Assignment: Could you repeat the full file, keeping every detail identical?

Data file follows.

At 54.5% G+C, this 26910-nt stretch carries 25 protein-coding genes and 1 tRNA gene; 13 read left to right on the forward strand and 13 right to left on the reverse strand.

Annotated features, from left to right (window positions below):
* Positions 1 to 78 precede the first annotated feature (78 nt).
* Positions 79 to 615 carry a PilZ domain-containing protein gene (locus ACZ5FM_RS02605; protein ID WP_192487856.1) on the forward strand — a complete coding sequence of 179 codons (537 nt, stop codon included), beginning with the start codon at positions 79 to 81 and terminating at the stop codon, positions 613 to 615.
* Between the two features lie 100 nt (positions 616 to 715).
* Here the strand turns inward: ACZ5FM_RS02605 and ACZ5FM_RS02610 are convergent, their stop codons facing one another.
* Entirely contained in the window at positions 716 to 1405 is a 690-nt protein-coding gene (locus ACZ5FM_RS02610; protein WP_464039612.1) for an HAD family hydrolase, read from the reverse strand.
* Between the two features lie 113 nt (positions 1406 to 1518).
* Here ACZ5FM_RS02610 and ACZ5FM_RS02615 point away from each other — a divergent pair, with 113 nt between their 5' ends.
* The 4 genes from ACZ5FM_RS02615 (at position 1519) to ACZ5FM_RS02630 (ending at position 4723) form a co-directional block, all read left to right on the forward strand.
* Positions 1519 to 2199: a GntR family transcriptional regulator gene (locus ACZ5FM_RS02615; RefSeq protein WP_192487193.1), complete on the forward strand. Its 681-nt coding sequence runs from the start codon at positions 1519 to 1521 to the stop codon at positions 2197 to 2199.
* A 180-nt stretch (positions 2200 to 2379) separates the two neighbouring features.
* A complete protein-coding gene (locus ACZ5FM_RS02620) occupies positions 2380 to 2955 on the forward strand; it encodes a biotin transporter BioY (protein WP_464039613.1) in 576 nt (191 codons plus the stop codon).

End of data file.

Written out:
At 54.5% G+C, this 26910-nt stretch carries 25 protein-coding genes and 1 tRNA gene; 13 read left to right on the forward strand and 13 right to left on the reverse strand.

Annotated features, from left to right (window positions below):
* Positions 1 to 78 precede the first annotated feature (78 nt).
* Positions 79 to 615 carry a PilZ domain-containing protein gene (locus ACZ5FM_RS02605; protein ID WP_192487856.1) on the forward strand — a complete coding sequence of 179 codons (537 nt, stop codon included), beginning with the start codon at positions 79 to 81 and terminating at the stop codon, positions 613 to 615.
* Between the two features lie 100 nt (positions 616 to 715).
* Here the strand turns inward: ACZ5FM_RS02605 and ACZ5FM_RS02610 are convergent, their stop codons facing one another.
* Entirely contained in the window at positions 716 to 1405 is a 690-nt protein-coding gene (locus ACZ5FM_RS02610; protein WP_464039612.1) for an HAD family hydrolase, read from the reverse strand.
* Between the two features lie 113 nt (positions 1406 to 1518).
* Here ACZ5FM_RS02610 and ACZ5FM_RS02615 point away from each other — a divergent pair, with 113 nt between their 5' ends.
* The 4 genes from ACZ5FM_RS02615 (at position 1519) to ACZ5FM_RS02630 (ending at position 4723) form a co-directional block, all read left to right on the forward strand.
* Positions 1519 to 2199: a GntR family transcriptional regulator gene (locus ACZ5FM_RS02615; RefSeq protein WP_192487193.1), complete on the forward strand. Its 681-nt coding sequence runs from the start codon at positions 1519 to 1521 to the stop codon at positions 2197 to 2199.
* A 180-nt stretch (positions 2200 to 2379) separates the two neighbouring features.
* A complete protein-coding gene (locus ACZ5FM_RS02620) occupies positions 2380 to 2955 on the forward strand; it encodes a biotin transporter BioY (protein WP_464039613.1) in 576 nt (191 codons plus the stop codon).